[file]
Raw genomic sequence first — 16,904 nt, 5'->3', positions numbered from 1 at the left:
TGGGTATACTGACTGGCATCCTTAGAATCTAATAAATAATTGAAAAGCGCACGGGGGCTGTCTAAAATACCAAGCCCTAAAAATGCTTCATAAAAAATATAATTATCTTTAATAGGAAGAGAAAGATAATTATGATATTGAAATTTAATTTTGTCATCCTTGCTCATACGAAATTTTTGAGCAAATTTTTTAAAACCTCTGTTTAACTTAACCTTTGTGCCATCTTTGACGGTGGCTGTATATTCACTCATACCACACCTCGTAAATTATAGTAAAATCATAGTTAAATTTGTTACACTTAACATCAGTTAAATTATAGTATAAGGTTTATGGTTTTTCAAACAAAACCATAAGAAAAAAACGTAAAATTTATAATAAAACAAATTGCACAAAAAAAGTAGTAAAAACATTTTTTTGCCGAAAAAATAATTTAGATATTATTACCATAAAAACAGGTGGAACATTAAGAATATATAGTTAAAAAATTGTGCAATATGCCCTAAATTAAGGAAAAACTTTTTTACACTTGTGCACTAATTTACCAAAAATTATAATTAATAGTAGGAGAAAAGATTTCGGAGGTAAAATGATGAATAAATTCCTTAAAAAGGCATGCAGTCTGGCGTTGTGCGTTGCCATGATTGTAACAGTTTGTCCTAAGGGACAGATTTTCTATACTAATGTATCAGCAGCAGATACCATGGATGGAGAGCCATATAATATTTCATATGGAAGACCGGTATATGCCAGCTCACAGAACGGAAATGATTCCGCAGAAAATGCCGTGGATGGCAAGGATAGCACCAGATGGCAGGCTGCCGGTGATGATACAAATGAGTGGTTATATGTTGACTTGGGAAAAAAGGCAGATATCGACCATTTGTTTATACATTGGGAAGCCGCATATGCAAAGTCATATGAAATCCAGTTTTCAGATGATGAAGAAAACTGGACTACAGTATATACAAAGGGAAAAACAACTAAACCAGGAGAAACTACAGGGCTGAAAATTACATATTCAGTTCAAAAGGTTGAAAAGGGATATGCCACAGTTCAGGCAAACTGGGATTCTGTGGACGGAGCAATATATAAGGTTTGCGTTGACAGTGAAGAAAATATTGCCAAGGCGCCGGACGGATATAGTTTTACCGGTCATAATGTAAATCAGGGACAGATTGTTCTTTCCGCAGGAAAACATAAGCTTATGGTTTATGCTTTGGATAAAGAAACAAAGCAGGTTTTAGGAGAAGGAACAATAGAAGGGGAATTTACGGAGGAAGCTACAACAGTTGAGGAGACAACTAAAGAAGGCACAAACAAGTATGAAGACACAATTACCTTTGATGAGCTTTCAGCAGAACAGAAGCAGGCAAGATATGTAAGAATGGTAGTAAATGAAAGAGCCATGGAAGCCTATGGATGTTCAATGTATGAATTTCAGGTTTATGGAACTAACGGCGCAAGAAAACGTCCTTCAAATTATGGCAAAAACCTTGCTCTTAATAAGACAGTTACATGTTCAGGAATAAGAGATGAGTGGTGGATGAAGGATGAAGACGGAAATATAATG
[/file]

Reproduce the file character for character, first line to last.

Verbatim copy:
Raw genomic sequence first — 16,904 nt, 5'->3', positions numbered from 1 at the left:
TGGGTATACTGACTGGCATCCTTAGAATCTAATAAATAATTGAAAAGCGCACGGGGGCTGTCTAAAATACCAAGCCCTAAAAATGCTTCATAAAAAATATAATTATCTTTAATAGGAAGAGAAAGATAATTATGATATTGAAATTTAATTTTGTCATCCTTGCTCATACGAAATTTTTGAGCAAATTTTTTAAAACCTCTGTTTAACTTAACCTTTGTGCCATCTTTGACGGTGGCTGTATATTCACTCATACCACACCTCGTAAATTATAGTAAAATCATAGTTAAATTTGTTACACTTAACATCAGTTAAATTATAGTATAAGGTTTATGGTTTTTCAAACAAAACCATAAGAAAAAAACGTAAAATTTATAATAAAACAAATTGCACAAAAAAAGTAGTAAAAACATTTTTTTGCCGAAAAAATAATTTAGATATTATTACCATAAAAACAGGTGGAACATTAAGAATATATAGTTAAAAAATTGTGCAATATGCCCTAAATTAAGGAAAAACTTTTTTACACTTGTGCACTAATTTACCAAAAATTATAATTAATAGTAGGAGAAAAGATTTCGGAGGTAAAATGATGAATAAATTCCTTAAAAAGGCATGCAGTCTGGCGTTGTGCGTTGCCATGATTGTAACAGTTTGTCCTAAGGGACAGATTTTCTATACTAATGTATCAGCAGCAGATACCATGGATGGAGAGCCATATAATATTTCATATGGAAGACCGGTATATGCCAGCTCACAGAACGGAAATGATTCCGCAGAAAATGCCGTGGATGGCAAGGATAGCACCAGATGGCAGGCTGCCGGTGATGATACAAATGAGTGGTTATATGTTGACTTGGGAAAAAAGGCAGATATCGACCATTTGTTTATACATTGGGAAGCCGCATATGCAAAGTCATATGAAATCCAGTTTTCAGATGATGAAGAAAACTGGACTACAGTATATACAAAGGGAAAAACAACTAAACCAGGAGAAACTACAGGGCTGAAAATTACATATTCAGTTCAAAAGGTTGAAAAGGGATATGCCACAGTTCAGGCAAACTGGGATTCTGTGGACGGAGCAATATATAAGGTTTGCGTTGACAGTGAAGAAAATATTGCCAAGGCGCCGGACGGATATAGTTTTACCGGTCATAATGTAAATCAGGGACAGATTGTTCTTTCCGCAGGAAAACATAAGCTTATGGTTTATGCTTTGGATAAAGAAACAAAGCAGGTTTTAGGAGAAGGAACAATAGAAGGGGAATTTACGGAGGAAGCTACAACAGTTGAGGAGACAACTAAAGAAGGCACAAACAAGTATGAAGACACAATTACCTTTGATGAGCTTTCAGCAGAACAGAAGCAGGCAAGATATGTAAGAATGGTAGTAAATGAAAGAGCCATGGAAGCCTATGGATGTTCAATGTATGAATTTCAGGTTTATGGAACTAACGGCGCAAGAAAACGTCCTTCAAATTATGGCAAAAACCTTGCTCTTAATAAGACAGTTACATGTTCAGGAATAAGAGATGAGTGGTGGATGAAGGATGAAGACGGAAATATAATG